Researchers engineer immune cells to fight tumors

A new study has been published by engineering and medical researchers at the University of Minnesota Twin Cities. The study shows how engineered immune cells can be used in new cancer therapies to overcome physical barriers allowing the patient's immune system to fight cancer tumors. Researchers on the project believe the breakthrough could improve cancer therapy for millions of people around the world in the future.

Immunotherapy is a type of cancer treatment that helps the patient's immune system fight cancer growth. T cells are a type of white blood cell that are critical in the immune system. Cytotoxic T cells are likened to soldiers sent out to search and destroy targeted invader cells. Immunotherapy has found success in fighting some types of cancer in the blood or blood-producing organs, but T cells aren't as successful in fighting solid tumors.

Researchers on the study engineered T cells and developed engineering design criteria to mechanically optimize the cells and make them more fit to overcome the barriers of reaching the cancer cells inside a tumor. Researchers note that in a fibrous tumor, the stiffness of the tumor causes the immune cells to slow down by a factor of two.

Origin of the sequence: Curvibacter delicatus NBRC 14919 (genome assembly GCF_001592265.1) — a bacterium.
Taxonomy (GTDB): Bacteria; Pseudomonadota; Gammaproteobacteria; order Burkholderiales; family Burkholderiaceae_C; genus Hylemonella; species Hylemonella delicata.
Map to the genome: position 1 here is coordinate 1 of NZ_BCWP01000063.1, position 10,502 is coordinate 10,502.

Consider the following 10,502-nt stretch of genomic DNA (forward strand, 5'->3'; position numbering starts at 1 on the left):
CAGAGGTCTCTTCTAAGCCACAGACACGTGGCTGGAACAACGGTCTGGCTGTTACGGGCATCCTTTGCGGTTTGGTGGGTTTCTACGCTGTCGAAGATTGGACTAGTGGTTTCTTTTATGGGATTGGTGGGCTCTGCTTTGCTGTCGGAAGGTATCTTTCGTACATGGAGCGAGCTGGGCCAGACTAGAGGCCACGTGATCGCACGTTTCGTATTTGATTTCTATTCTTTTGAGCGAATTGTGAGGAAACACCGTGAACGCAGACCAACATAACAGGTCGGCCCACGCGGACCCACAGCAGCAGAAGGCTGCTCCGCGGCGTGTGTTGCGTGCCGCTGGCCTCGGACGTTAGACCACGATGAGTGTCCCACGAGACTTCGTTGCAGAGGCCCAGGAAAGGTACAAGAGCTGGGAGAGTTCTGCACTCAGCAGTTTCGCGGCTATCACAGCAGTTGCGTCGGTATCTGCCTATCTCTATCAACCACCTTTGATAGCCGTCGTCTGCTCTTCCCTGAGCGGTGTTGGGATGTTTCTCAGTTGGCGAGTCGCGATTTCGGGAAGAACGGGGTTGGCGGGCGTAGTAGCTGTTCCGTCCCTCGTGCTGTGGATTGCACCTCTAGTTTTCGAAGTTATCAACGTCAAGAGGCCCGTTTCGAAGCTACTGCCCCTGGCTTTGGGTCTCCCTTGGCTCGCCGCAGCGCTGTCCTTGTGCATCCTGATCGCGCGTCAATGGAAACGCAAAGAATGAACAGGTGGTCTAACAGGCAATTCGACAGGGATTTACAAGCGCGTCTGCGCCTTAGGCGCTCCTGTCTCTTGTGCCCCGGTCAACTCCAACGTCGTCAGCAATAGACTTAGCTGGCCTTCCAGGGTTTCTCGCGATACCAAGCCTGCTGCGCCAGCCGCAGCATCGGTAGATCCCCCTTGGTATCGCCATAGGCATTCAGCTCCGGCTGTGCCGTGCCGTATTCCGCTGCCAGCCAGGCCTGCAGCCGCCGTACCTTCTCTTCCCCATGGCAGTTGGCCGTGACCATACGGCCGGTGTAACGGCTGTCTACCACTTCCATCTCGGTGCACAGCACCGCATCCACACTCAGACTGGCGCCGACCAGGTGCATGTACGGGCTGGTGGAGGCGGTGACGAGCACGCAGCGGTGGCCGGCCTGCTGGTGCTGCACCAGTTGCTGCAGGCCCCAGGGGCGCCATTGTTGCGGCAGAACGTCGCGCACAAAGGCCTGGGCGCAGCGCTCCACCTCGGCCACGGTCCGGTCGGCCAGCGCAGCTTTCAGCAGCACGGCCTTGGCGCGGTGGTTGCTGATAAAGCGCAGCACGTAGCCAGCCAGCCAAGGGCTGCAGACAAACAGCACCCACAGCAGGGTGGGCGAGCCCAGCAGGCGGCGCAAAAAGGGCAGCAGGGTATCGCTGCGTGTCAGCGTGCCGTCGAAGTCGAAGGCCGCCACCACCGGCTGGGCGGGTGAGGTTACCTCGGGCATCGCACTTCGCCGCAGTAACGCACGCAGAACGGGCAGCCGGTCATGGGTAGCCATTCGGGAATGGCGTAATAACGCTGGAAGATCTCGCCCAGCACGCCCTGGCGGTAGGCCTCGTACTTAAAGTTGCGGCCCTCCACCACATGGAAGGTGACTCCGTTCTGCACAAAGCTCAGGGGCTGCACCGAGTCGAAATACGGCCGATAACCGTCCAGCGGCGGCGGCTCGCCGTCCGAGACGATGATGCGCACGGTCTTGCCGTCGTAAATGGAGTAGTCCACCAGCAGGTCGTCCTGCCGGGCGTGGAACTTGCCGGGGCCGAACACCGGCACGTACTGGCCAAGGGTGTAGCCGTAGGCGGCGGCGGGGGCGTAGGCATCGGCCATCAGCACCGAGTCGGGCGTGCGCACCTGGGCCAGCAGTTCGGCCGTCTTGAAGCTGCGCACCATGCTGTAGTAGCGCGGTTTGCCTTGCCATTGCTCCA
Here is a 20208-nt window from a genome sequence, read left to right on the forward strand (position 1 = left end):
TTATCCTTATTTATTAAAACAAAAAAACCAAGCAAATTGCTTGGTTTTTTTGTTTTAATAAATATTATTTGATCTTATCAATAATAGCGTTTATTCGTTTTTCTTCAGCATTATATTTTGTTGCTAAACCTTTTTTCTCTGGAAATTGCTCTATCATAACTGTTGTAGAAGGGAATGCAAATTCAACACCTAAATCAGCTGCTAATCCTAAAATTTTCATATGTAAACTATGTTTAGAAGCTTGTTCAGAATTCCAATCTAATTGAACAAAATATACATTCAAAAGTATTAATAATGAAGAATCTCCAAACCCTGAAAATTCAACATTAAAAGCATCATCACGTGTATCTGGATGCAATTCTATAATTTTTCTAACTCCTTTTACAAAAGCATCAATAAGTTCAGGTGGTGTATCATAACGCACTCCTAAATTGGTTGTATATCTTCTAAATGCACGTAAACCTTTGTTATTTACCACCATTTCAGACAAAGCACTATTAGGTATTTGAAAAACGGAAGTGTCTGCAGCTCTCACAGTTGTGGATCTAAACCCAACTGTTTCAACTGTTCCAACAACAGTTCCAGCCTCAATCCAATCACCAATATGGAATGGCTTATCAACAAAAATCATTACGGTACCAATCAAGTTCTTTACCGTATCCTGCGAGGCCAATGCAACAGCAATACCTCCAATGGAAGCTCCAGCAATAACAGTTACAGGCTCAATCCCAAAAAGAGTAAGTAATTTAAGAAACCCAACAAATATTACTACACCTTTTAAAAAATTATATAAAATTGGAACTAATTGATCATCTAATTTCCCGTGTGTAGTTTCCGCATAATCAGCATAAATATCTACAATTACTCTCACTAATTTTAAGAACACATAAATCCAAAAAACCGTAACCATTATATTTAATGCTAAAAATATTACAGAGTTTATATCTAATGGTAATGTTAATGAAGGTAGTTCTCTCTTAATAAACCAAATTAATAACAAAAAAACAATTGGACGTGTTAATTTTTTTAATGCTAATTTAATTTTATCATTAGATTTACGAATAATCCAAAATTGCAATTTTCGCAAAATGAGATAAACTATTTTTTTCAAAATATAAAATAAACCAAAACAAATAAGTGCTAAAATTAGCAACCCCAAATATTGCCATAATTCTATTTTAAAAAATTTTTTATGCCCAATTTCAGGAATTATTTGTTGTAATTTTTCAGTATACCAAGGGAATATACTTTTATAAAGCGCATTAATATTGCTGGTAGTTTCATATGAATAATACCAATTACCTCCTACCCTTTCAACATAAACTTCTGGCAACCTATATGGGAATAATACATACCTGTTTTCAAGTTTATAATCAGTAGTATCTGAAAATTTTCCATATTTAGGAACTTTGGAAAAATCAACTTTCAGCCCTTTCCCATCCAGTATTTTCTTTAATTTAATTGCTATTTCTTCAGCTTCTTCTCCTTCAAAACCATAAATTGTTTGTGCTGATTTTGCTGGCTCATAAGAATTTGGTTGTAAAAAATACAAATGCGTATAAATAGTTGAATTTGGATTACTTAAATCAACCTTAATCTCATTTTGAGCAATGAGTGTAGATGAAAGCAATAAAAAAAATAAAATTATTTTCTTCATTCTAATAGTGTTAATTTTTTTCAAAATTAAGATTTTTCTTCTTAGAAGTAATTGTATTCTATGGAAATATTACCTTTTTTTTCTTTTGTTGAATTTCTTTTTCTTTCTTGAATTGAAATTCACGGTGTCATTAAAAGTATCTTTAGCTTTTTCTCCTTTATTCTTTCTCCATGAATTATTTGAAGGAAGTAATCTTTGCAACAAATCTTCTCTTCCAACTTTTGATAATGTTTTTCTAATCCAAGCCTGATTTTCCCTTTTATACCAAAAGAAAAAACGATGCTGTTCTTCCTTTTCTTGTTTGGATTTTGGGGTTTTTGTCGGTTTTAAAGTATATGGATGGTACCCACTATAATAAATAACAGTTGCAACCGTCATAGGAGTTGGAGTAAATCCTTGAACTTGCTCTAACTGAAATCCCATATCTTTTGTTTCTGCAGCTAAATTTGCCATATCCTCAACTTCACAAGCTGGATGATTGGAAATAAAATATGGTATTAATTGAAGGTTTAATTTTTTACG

The study is the first that has identified some structural and signaling elements where T cells can be tuned to make them more effective at fighting cancer. Every obstacle course inside a tumor is a bit different, but they all have some similarities. The team engineered the immune cells and found they moved through the tumor almost twice as fast no matter what obstacles they faced.

The engineered cytotoxic T cells used advanced gene-editing technologies to change the DNA of T cells to allow them to better overcome barriers inside the tumor. Researchers are currently working to create cells that are good at overcoming different types of barriers. When the cells are mixed together, the goal is for groups of immune cells to overcome various barriers to reaching cancer cells inside the tumor. In the future, researchers on the project plan to continue studying the mechanical properties of cells to better understand how immune cells and cancer cells interact. There are plans for animal trials and human clinical trials in the future.